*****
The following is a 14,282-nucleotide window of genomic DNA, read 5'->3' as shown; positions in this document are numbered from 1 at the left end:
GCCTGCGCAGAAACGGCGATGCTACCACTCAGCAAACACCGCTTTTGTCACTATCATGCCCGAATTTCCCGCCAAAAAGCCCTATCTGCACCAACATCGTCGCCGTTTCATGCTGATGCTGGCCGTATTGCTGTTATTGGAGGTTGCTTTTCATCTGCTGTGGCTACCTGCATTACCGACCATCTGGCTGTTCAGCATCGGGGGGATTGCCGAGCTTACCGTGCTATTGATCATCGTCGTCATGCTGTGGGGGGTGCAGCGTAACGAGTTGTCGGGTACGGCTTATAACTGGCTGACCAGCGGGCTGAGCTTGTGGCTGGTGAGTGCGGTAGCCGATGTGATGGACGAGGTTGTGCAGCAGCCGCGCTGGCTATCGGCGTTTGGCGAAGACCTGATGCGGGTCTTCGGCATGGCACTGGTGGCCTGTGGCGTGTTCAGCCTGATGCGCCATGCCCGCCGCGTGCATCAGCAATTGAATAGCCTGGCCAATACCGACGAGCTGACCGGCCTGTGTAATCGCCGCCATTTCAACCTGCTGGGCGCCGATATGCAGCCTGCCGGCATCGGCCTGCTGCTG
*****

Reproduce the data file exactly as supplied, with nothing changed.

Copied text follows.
The following is a 14,282-nucleotide window of genomic DNA, read 5'->3' as shown; positions in this document are numbered from 1 at the left end:
GCCTGCGCAGAAACGGCGATGCTACCACTCAGCAAACACCGCTTTTGTCACTATCATGCCCGAATTTCCCGCCAAAAAGCCCTATCTGCACCAACATCGTCGCCGTTTCATGCTGATGCTGGCCGTATTGCTGTTATTGGAGGTTGCTTTTCATCTGCTGTGGCTACCTGCATTACCGACCATCTGGCTGTTCAGCATCGGGGGGATTGCCGAGCTTACCGTGCTATTGATCATCGTCGTCATGCTGTGGGGGGTGCAGCGTAACGAGTTGTCGGGTACGGCTTATAACTGGCTGACCAGCGGGCTGAGCTTGTGGCTGGTGAGTGCGGTAGCCGATGTGATGGACGAGGTTGTGCAGCAGCCGCGCTGGCTATCGGCGTTTGGCGAAGACCTGATGCGGGTCTTCGGCATGGCACTGGTGGCCTGTGGCGTGTTCAGCCTGATGCGCCATGCCCGCCGCGTGCATCAGCAATTGAATAGCCTGGCCAATACCGACGAGCTGACCGGCCTGTGTAATCGCCGCCATTTCAACCTGCTGGGCGCCGATATGCAGCCTGCCGGCATCGGCCTGCTGCTG